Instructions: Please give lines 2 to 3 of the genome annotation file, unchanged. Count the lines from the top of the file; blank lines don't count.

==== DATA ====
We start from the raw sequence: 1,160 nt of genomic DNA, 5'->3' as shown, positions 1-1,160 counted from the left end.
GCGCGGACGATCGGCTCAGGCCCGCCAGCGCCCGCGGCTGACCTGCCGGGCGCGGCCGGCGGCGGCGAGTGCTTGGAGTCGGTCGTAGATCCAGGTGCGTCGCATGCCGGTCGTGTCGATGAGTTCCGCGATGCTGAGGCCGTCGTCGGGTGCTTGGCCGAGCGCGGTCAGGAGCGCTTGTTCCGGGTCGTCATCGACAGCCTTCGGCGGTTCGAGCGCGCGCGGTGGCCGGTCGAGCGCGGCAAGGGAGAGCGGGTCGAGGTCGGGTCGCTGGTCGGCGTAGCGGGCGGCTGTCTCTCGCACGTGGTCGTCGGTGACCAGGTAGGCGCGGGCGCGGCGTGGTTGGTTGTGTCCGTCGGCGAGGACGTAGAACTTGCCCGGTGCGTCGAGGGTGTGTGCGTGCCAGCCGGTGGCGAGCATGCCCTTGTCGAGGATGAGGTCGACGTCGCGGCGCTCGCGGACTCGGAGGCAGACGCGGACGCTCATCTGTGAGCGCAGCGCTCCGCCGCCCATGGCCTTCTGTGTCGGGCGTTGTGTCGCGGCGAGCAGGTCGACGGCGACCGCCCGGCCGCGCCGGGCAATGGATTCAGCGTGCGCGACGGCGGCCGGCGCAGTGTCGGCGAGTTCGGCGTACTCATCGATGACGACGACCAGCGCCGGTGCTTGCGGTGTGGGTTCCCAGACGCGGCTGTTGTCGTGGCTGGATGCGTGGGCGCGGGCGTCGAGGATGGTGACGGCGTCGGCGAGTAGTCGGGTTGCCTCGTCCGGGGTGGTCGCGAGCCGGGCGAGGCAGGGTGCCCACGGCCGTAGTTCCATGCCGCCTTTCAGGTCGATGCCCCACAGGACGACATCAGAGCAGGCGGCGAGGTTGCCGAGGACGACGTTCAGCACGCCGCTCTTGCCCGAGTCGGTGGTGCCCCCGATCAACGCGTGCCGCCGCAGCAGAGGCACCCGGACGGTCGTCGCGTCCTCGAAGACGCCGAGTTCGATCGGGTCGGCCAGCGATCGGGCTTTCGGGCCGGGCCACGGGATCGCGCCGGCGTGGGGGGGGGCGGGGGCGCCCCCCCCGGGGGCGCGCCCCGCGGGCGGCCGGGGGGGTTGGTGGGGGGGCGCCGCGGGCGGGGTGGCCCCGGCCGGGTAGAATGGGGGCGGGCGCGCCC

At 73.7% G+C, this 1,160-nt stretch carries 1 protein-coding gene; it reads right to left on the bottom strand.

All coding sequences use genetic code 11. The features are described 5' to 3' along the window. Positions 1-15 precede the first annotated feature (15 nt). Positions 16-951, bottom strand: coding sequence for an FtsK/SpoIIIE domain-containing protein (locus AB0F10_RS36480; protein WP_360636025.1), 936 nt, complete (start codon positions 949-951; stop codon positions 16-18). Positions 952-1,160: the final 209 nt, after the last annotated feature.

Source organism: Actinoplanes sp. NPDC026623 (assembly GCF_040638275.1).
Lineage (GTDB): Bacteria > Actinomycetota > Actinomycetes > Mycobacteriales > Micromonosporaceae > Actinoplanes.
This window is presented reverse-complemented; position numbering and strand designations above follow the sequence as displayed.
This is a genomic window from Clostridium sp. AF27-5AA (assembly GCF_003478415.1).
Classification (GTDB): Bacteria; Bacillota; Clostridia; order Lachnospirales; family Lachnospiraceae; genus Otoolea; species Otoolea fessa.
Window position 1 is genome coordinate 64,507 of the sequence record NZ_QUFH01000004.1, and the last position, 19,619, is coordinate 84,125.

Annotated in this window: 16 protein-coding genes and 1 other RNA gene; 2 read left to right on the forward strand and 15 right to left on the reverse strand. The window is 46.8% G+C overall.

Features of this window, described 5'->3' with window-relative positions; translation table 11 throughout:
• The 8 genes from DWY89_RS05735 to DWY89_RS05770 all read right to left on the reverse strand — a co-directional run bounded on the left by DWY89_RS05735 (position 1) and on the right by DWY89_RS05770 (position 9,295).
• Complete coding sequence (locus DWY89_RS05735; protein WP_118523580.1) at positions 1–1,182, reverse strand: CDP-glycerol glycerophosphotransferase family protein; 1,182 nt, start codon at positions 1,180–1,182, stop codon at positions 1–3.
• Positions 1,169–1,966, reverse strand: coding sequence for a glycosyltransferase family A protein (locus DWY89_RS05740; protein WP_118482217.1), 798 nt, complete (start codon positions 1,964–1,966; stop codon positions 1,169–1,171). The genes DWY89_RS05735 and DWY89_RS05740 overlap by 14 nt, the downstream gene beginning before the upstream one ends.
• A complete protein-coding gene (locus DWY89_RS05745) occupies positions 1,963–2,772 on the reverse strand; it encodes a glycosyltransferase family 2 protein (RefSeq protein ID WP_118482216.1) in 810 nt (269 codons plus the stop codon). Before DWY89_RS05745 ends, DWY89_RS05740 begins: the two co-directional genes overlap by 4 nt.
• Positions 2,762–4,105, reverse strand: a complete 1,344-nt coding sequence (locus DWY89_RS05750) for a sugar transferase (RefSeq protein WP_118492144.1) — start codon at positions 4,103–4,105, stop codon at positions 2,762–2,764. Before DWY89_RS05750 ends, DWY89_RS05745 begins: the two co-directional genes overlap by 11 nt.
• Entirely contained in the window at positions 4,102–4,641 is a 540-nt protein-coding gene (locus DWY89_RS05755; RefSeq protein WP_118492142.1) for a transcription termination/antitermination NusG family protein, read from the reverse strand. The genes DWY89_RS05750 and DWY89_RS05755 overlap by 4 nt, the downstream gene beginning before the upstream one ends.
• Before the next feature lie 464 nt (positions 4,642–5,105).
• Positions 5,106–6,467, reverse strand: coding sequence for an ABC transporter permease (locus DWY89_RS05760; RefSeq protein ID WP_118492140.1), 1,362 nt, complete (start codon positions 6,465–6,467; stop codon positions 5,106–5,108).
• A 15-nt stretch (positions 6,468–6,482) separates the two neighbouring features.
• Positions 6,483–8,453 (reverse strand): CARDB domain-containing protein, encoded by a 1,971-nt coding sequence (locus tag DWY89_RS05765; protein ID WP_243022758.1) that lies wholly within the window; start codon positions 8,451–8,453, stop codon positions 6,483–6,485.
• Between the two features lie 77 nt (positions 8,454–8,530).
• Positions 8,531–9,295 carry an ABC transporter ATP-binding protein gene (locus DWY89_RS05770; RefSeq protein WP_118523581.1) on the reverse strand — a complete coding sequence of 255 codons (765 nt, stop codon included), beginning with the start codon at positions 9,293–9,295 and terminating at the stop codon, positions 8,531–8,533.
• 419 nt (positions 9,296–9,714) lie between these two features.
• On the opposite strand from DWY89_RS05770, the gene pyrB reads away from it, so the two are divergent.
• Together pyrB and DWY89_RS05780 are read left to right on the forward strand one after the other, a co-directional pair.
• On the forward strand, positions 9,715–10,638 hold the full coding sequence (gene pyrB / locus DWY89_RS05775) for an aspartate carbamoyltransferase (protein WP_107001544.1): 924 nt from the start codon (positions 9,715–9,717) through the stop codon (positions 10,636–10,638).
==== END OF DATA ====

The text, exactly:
GCGCGGACGATCGGCTCAGGCCCGCCAGCGCCCGCGGCTGACCTGCCGGGCGCGGCCGGCGGCGGCGAGTGCTTGGAGTCGGTCGTAGATCCAGGTGCGTCGCATGCCGGTCGTGTCGATGAGTTCCGCGATGCTGAGGCCGTCGTCGGGTGCTTGGCCGAGCGCGGTCAGGAGCGCTTGTTCCGGGTCGTCATCGACAGCCTTCGGCGGTTCGAGCGCGCGCGGTGGCCGGTCGAGCGCGGCAAGGGAGAGCGGGTCGAGGTCGGGTCGCTGGTCGGCGTAGCGGGCGGCTGTCTCTCGCACGTGGTCGTCGGTGACCAGGTAGGCGCGGGCGCGGCGTGGTTGGTTGTGTCCGTCGGCGAGGACGTAGAACTTGCCCGGTGCGTCGAGGGTGTGTGCGTGCCAGCCGGTGGCGAGCATGCCCTTGTCGAGGATGAGGTCGACGTCGCGGCGCTCGCGGACTCGGAGGCAGACGCGGACGCTCATCTGTGAGCGCAGCGCTCCGCCGCCCATGGCCTTCTGTGTCGGGCGTTGTGTCGCGGCGAGCAGGTCGACGGCGACCGCCCGGCCGCGCCGGGCAATGGATTCAGCGTGCGCGACGGCGGCCGGCGCAGTGTCGGCGAGTTCGGCGTACTCATCGATGACGACGACCAGCGCCGGTGCTTGCGGTGTGGGTTCCCAGACGCGGCTGTTGTCGTGGCTGGATGCGTGGGCGCGGGCGTCGAGGATGGTGACGGCGTCGGCGAGTAGTCGGGTTGCCTCGTCCGGGGTGGTCGCGAGCCGGGCGAGGCAGGGTGCCCACGGCCGTAGTTCCATGCCGCCTTTCAGGTCGATGCCCCACAGGACGACATCAGAGCAGGCGGCGAGGTTGCCGAGGACGACGTTCAGCACGCCGCTCTTGCCCGAGTCGGTGGTGCCCCCGATCAACGCGTGCCGCCGCAGCAGAGGCACCCGGACGGTCGTCGCGTCCTCGAAGACGCCGAGTTCGATCGGGTCGGCCAGCGATCGGGCTTTCGGGCCGGGCCACGGGATCGCGCCGGCGTGGGGGGGGGCGGGGGCGCCCCCCCCGGGGGCGCGCCCCGCGGGCGGCCGGGGGGGTTGGTGGGGGGGCGCCGCGGGCGGGGTGGCCCCGGCCGGGTAGAATGGGGGCGGGCGCGCCC

At 73.7% G+C, this 1,160-nt stretch carries 1 protein-coding gene; it reads right to left on the bottom strand.